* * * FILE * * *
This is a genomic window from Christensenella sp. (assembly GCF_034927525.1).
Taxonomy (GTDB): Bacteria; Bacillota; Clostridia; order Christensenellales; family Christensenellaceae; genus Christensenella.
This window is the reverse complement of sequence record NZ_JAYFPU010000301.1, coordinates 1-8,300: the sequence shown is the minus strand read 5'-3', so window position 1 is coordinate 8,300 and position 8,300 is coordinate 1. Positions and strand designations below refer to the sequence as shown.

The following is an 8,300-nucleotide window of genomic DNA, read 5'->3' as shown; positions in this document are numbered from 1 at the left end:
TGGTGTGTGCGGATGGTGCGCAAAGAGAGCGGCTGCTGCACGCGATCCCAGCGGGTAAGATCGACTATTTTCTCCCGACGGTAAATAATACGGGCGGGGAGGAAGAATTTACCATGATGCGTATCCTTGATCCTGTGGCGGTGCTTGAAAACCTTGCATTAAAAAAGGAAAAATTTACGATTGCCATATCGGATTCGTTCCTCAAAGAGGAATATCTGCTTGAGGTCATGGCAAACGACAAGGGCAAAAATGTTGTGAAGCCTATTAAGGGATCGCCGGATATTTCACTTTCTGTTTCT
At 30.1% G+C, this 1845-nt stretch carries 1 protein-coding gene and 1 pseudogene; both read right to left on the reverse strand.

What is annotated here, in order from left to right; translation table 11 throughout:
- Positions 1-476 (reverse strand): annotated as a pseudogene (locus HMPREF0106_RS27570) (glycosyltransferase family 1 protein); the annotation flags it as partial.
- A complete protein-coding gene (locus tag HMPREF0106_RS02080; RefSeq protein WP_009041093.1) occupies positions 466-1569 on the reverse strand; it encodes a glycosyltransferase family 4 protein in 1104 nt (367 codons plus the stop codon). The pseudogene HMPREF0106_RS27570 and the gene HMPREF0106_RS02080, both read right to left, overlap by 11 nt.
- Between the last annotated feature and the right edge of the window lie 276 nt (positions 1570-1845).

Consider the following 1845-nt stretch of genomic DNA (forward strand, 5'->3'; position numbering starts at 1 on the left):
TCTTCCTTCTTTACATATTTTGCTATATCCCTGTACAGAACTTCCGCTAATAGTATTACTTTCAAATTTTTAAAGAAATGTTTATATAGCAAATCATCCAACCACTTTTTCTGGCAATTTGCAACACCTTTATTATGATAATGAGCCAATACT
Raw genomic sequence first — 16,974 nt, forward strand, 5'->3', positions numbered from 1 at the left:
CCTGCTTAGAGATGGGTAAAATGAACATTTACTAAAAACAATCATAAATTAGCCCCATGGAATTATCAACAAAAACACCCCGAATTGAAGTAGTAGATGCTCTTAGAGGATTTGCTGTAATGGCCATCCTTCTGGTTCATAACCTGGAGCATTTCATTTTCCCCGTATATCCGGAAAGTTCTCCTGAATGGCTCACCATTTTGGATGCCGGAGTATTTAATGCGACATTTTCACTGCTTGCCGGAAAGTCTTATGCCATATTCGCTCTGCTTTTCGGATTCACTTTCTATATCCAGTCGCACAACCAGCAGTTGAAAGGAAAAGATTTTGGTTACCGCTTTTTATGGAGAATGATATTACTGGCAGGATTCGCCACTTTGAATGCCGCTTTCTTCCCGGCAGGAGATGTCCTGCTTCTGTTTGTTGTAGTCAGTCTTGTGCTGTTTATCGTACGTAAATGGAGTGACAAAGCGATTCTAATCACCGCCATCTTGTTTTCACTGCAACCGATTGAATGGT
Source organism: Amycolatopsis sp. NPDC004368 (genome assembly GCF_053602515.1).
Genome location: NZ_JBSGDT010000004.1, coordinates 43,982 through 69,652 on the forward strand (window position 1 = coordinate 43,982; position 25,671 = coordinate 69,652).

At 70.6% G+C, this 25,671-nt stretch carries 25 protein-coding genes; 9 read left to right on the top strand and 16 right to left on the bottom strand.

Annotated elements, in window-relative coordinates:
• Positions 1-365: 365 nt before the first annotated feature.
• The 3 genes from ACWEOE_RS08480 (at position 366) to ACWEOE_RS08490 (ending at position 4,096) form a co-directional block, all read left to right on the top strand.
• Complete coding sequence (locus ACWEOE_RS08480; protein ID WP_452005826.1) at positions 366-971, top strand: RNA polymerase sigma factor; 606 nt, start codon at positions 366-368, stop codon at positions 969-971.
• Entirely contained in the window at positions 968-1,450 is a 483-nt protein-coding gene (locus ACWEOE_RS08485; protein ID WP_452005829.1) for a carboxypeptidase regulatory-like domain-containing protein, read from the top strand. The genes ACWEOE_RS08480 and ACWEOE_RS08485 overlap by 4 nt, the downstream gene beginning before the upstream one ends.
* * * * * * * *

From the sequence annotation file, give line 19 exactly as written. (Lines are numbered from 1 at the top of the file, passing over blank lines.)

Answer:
• Positions 1-365: 365 nt before the first annotated feature.